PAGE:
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 Bookmakers Explained
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For a bookie to make a living they must be able to evaluate the true odds of an event. This means understanding, experience and having good sound calculation ability. If a bookie is unable to do this the smart gamblers will pick on him until he changes or fails completely.

Having worked out just how likely the possible results are, say for instance horses winning a particular race, the bookie will then take a few points from every horse's odds. Further more if there are any horses fancied for sentimental reasons then they will have their odds shortened still further.

Example Horse Race
Horse True Odds Shortened Odds Sentiment Odds
#1 2-1 7-4 7-4
#2 3-1 5-2 5-2
#3 4-1 7-2 3-1
#4 6-1 11-2 9-2
#5 20-1 16-1 16-1
#6 50-1 33-1 25-1
Bookie edge % -0.7% +11.4% +17.8%

The hope of the bookie is to get money bet on all the horses so that which ever horse wins, the amount paid out is less than the total of money bet on all the horses. If this happens then the bookmaker will be guaranteed a profit no matter what happens. This situation of evenly distributed betting does not occur often but if the bookmaker continually takes bets on horses at lower odds than the true ones, then a profit is almost inevitable.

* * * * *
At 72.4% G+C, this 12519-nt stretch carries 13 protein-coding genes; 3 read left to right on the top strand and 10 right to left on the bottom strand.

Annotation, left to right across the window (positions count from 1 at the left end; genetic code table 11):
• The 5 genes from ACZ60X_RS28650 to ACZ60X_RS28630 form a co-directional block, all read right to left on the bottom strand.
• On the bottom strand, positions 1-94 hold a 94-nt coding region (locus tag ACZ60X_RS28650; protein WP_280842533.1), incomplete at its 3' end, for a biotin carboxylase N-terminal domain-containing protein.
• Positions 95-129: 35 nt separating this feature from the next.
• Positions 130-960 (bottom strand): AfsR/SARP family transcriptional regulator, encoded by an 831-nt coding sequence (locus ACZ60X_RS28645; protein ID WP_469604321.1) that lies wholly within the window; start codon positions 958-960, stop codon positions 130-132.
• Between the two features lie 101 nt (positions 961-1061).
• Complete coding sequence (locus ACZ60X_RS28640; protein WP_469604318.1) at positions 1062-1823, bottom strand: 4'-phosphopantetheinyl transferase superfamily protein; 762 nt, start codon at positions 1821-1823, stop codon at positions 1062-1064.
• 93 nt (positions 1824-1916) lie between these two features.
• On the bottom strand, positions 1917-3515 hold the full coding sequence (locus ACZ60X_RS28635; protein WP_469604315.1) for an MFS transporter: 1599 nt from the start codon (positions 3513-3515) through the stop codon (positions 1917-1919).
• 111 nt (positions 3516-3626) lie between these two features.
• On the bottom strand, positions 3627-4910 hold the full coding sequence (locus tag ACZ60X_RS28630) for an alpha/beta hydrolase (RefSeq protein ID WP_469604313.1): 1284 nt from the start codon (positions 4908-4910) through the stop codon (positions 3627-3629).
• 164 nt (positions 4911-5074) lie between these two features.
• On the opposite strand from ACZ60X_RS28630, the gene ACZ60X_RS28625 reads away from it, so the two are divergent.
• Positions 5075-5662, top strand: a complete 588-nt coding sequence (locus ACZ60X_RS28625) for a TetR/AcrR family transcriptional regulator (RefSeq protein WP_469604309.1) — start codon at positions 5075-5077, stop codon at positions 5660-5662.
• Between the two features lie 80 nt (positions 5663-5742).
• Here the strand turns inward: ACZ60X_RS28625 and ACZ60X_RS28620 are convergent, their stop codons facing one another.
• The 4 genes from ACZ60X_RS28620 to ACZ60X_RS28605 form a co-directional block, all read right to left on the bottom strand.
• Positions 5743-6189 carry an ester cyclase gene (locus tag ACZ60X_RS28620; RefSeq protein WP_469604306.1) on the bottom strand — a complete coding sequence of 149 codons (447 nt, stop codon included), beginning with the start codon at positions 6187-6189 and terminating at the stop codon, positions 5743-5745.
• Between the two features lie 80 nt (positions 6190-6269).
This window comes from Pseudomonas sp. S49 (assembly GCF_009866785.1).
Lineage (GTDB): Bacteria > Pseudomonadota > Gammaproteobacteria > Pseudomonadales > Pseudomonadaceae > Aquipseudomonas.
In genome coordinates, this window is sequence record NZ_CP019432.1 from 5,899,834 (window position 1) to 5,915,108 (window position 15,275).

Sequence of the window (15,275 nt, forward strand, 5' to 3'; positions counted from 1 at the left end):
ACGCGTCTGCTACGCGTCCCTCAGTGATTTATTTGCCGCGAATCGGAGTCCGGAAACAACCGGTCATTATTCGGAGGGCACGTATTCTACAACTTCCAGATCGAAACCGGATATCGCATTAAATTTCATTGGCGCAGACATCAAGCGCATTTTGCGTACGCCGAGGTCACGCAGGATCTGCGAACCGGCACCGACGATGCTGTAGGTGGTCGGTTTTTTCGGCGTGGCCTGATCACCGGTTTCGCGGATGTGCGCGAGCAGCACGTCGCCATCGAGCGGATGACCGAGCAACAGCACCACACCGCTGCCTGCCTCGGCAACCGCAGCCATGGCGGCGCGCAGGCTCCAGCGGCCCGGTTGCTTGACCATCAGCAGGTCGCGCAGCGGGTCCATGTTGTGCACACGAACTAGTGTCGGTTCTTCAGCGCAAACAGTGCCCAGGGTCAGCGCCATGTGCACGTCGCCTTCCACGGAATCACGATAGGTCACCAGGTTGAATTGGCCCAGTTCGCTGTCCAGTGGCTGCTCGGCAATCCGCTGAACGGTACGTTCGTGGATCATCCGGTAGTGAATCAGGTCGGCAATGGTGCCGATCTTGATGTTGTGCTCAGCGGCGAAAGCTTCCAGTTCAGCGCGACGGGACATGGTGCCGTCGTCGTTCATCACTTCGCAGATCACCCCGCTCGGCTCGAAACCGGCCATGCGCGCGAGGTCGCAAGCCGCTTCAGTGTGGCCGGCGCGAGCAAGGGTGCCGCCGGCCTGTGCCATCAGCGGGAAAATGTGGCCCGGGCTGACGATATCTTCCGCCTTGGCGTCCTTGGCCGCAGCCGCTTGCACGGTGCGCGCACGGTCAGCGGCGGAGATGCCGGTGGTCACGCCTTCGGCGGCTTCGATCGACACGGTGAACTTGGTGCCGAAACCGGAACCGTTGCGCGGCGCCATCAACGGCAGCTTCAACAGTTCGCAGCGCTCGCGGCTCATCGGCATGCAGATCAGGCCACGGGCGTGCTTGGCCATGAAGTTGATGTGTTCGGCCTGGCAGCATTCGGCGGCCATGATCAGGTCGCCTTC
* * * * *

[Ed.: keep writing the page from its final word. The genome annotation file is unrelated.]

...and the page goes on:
The key thing for a bookmaker is never to take on a large liability on a particular result such that if that thing happens they will be unable to pay out. To take on such a liability would be akin to gambling against the result. Big bookmakers resolve all of these problems by having hundreds or thousands of shops taking small bets that even out the book.

Having said that bookies want a balanced book, this is generally not the case at big race meetings or big football matches. Because of competition offering a choice of prices bookmakers still need to take volumes of money in bets and will often try and 'get the favourite beat'. This means offering good prices on the favourite so as to take a good amount of trade, or bets. Obviously this will cause big swings in results but this is inevitable with stiff competition.

Prime examples of this happening are the big festivals like Cheltenhamand Ascot and football tournaments like the European Championships. These events will make a good year or bad year for even the biggest bookmaker.
 
 
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